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July 07, 2021

Gn 41: 55-57; 42:5-7a, 17-24a

When all the land of Egypt was famished, the people cried to Pharaoh for bread. Pharaoh said to all the Egyptians, “Go to Joseph; what he says to you, do.” And since the famine had spread over all the land, Joseph opened all the storehouses, and sold to the Egyptians, for the famine was severe in the land of Egypt. Moreover, all the world came to Joseph in Egypt to buy grain, because the famine became severe throughout the world. Thus the sons of Israel were among the other people who came to buy grain, for the famine had reached the land of Canaan. Now Joseph was governor over the land; it was he who sold to all the people of the land. And Joseph’s brothers came and bowed themselves before him with their faces to the ground.

When Joseph saw his brothers, he recognized them, but he treated them like strangers and spoke harshly to them. “Where do you come from?” he said. They said, “From the land of Canaan, to buy food.” And he put them all together in prison for three days. On the third day Joseph said to them, “Do this and you will live, for I fear God: if you are honest men, let one of your brothers stay here where you are imprisoned. The rest of you shall go and carry grain for the famine of your households, and bring your youngest brother to me. Thus your words will be verified, and you shall not die.” And they agreed to do so.

They said to one another, “Alas, we are paying the penalty for what we did to our brother; we saw his anguish when he pleaded with us, but we would not listen. That is why this anguish has come upon us.” Then Reuben answered them, “Did I not tell you not to wrong the boy? But you would not listen. So now there comes a reckoning for his blood.” They did not know that Joseph understood them, since he spoke with them through an interpreter. He turned away from them and wept; then he returned and spoke to them. And he picked out Simeon and had him bound before their eyes.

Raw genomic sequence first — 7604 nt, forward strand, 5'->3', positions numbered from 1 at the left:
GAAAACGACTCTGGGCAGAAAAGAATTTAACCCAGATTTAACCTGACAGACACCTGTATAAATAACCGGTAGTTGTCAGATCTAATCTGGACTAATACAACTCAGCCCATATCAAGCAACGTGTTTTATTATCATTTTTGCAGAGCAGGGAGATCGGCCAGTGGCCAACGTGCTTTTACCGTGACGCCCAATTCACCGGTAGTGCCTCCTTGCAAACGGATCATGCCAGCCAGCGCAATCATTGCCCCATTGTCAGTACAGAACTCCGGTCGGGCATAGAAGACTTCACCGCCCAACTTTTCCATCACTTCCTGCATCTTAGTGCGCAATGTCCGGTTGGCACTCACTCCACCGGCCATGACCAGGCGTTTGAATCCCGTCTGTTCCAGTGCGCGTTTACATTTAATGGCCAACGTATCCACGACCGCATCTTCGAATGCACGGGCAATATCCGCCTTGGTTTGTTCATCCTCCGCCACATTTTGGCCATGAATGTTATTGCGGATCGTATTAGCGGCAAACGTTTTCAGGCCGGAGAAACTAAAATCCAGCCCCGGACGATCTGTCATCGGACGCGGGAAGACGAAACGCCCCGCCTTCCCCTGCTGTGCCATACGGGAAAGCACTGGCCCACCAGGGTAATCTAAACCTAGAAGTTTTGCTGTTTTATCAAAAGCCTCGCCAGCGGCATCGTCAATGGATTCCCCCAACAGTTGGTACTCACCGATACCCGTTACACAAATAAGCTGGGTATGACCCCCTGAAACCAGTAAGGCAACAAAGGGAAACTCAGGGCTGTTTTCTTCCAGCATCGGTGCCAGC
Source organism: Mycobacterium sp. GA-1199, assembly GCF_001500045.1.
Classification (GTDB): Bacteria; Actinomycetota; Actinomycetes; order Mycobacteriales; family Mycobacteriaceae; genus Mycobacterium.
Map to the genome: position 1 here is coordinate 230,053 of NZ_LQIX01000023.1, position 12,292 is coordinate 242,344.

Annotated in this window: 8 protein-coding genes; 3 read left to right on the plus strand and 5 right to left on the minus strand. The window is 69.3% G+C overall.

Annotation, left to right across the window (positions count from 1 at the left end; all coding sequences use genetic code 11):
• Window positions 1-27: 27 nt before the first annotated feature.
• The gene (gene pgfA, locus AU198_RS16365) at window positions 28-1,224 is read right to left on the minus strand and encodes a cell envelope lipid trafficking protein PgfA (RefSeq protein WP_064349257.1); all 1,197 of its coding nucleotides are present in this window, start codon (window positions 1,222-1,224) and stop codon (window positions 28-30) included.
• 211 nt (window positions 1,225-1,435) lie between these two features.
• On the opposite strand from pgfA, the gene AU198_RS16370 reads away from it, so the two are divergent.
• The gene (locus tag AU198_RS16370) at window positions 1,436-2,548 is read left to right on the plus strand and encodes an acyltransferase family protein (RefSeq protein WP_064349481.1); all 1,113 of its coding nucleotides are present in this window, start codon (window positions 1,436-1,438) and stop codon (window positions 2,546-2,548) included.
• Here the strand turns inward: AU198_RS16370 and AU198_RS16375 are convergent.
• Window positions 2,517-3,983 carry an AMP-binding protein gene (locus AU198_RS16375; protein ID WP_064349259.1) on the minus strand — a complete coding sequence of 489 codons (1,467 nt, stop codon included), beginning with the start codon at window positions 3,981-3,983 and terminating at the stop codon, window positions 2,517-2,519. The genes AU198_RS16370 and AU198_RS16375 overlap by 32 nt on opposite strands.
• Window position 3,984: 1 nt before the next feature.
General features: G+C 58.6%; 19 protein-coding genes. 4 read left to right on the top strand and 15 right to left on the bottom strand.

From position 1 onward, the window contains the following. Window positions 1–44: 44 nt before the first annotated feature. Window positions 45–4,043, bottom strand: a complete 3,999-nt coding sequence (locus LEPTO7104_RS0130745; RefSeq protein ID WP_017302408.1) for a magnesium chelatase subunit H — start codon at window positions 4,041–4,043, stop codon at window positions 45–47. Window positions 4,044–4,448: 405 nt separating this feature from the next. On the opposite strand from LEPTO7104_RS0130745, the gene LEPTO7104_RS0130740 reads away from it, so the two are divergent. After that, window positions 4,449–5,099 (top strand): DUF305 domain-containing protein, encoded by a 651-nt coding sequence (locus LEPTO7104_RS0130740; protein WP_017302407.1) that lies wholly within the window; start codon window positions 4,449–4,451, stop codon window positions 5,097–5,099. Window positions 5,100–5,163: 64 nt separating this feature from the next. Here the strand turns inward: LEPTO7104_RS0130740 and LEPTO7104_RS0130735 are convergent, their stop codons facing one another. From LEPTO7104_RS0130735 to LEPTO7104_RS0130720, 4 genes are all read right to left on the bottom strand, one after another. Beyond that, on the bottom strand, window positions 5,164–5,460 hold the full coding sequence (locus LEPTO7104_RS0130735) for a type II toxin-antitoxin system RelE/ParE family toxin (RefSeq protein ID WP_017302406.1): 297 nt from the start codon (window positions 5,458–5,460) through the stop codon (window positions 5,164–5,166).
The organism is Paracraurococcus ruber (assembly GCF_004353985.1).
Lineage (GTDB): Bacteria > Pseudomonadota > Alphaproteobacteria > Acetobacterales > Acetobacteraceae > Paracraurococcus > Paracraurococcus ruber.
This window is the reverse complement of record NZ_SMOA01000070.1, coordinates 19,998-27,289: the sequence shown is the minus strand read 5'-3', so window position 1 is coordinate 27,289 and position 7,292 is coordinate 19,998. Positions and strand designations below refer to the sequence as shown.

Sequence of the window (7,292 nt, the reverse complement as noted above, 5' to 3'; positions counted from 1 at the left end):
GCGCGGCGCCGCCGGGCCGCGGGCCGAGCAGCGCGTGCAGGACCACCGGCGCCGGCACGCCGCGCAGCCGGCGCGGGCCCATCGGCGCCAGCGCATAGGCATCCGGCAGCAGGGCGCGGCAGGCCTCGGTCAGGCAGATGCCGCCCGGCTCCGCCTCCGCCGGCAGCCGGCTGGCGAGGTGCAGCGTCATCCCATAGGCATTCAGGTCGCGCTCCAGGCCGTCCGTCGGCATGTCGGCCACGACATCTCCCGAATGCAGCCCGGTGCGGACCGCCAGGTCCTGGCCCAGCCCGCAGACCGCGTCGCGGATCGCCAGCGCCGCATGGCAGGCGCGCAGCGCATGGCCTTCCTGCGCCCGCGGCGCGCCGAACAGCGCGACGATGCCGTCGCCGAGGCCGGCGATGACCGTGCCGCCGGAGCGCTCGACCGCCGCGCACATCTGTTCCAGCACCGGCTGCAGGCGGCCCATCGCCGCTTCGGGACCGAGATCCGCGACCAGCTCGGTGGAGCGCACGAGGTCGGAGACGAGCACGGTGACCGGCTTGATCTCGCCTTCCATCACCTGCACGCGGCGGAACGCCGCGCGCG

New Revised Standard Version, copyright 1989, by the National Council of the Churches of Christ in the United States of America. Used by permission. All rights reserved. USCCB approved.

Moving from anger to mercy

How much of my life is consumed by thoughts of anger? Do I spend any amount of time planning how I might settle the score with those who have wronged me?  Do I convince myself that vengeance will make me whole?

As we see in the story of Joseph and his brothers, the opportunity presents itself clearly.  And who would blame Joseph for leveling a harsh punishment?  And yet, Joseph is moved by mercy and love for his brothers, despite their past wrongs. 

Is it not true for ourselves, too, that deep down we know anger cannot satisfy nor bring about order or justice?  For we do not come to the Father guilt free, but rather in need of his mercy.  Is it not right and just then to extend mercy similarly to others?  Best to offer what we rely on from God and what we hope to receive from others.  I can start today by praying for those who have wronged me.

Matt Nickson is the Director of Pastoral Ministry at Rockhurst High School in Kansas City, Missouri, where he has worked for 16 years.  He is an alum of De Smet Jesuit High School (2001)  in St. Louis and Rockhurst University (2005) in Kansas City, Missouri. 

 

Prayer

Our Father, who art in heaven,
hallowed be thy name;
thy kingdom come;
thy will be done on earth as it is in heaven.
Give us this day our daily bread;
and forgive us our trespasses
as we forgive those who trespass against us;
and lead us not into temptation, but deliver us from evil.
Amen.


Please share the Good Word with your friends!